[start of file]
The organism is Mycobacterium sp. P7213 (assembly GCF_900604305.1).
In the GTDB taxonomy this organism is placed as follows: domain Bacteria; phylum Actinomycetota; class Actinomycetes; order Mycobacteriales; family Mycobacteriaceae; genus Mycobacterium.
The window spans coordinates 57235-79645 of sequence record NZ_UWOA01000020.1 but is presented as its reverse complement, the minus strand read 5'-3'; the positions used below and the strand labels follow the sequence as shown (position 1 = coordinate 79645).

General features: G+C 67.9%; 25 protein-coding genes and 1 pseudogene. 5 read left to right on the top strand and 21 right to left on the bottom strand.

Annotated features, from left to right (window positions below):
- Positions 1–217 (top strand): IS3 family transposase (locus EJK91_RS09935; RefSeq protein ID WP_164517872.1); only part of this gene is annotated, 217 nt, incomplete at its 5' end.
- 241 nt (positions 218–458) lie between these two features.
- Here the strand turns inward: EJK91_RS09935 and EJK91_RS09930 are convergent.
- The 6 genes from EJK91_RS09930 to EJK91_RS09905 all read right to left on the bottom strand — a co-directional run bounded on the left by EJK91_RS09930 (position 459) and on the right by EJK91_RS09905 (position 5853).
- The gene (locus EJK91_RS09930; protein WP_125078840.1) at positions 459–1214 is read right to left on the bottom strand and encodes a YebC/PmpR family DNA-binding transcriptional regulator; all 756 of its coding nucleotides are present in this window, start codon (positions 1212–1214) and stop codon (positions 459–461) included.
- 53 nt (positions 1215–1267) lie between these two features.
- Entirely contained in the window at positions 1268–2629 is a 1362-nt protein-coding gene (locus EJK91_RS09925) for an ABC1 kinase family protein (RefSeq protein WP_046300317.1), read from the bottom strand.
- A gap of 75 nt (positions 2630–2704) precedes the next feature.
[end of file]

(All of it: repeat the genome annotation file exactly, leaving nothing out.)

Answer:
The organism is Mycobacterium sp. P7213 (assembly GCF_900604305.1).
In the GTDB taxonomy this organism is placed as follows: domain Bacteria; phylum Actinomycetota; class Actinomycetes; order Mycobacteriales; family Mycobacteriaceae; genus Mycobacterium.
The window spans coordinates 57235-79645 of sequence record NZ_UWOA01000020.1 but is presented as its reverse complement, the minus strand read 5'-3'; the positions used below and the strand labels follow the sequence as shown (position 1 = coordinate 79645).

General features: G+C 67.9%; 25 protein-coding genes and 1 pseudogene. 5 read left to right on the top strand and 21 right to left on the bottom strand.

Annotated features, from left to right (window positions below):
- Positions 1–217 (top strand): IS3 family transposase (locus EJK91_RS09935; RefSeq protein ID WP_164517872.1); only part of this gene is annotated, 217 nt, incomplete at its 5' end.
- 241 nt (positions 218–458) lie between these two features.
- Here the strand turns inward: EJK91_RS09935 and EJK91_RS09930 are convergent.
- The 6 genes from EJK91_RS09930 to EJK91_RS09905 all read right to left on the bottom strand — a co-directional run bounded on the left by EJK91_RS09930 (position 459) and on the right by EJK91_RS09905 (position 5853).
- The gene (locus EJK91_RS09930; protein WP_125078840.1) at positions 459–1214 is read right to left on the bottom strand and encodes a YebC/PmpR family DNA-binding transcriptional regulator; all 756 of its coding nucleotides are present in this window, start codon (positions 1212–1214) and stop codon (positions 459–461) included.
- 53 nt (positions 1215–1267) lie between these two features.
- Entirely contained in the window at positions 1268–2629 is a 1362-nt protein-coding gene (locus EJK91_RS09925) for an ABC1 kinase family protein (RefSeq protein WP_046300317.1), read from the bottom strand.
- A gap of 75 nt (positions 2630–2704) precedes the next feature.